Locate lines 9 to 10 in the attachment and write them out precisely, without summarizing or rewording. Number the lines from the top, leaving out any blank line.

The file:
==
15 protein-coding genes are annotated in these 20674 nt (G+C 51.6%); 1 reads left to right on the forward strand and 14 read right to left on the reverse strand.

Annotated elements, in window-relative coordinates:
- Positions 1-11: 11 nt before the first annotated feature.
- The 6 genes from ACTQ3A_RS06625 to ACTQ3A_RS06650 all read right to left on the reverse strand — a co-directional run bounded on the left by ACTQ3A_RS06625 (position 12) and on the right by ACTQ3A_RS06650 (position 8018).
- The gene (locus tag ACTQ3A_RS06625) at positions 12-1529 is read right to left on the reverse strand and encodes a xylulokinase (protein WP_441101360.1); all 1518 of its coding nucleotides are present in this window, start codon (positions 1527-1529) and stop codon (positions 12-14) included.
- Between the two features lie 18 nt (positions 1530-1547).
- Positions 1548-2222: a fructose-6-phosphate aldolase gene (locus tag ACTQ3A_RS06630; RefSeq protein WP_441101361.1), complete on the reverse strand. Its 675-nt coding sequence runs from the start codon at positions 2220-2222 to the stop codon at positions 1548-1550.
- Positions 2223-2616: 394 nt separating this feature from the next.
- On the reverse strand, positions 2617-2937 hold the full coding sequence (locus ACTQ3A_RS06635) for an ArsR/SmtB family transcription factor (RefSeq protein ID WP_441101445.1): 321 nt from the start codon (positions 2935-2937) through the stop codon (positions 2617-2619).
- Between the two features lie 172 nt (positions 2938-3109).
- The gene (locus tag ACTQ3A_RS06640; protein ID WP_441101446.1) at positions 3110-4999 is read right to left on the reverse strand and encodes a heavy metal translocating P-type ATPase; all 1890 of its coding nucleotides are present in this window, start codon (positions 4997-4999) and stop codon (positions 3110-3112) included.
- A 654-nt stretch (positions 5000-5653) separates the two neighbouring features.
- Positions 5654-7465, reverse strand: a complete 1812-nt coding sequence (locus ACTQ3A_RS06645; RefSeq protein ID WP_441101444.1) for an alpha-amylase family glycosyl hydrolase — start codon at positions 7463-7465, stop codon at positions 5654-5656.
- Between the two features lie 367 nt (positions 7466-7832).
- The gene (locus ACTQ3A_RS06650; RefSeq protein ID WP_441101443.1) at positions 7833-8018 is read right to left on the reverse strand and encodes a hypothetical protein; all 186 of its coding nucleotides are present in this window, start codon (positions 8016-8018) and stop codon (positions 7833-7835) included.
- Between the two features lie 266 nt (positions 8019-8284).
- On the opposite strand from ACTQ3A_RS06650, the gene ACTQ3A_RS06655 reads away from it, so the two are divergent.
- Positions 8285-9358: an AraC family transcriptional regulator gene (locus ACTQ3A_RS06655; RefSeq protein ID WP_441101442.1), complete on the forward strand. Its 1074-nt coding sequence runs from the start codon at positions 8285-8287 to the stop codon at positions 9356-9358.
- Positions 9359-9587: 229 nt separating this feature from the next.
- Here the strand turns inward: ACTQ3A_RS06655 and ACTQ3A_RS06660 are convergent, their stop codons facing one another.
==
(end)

- On the reverse strand, positions 2617-2937 hold the full coding sequence (locus ACTQ3A_RS06635) for an ArsR/SmtB family transcription factor (RefSeq protein ID WP_441101445.1): 321 nt from the start codon (positions 2935-2937) through the stop codon (positions 2617-2619).
- Between the two features lie 172 nt (positions 2938-3109).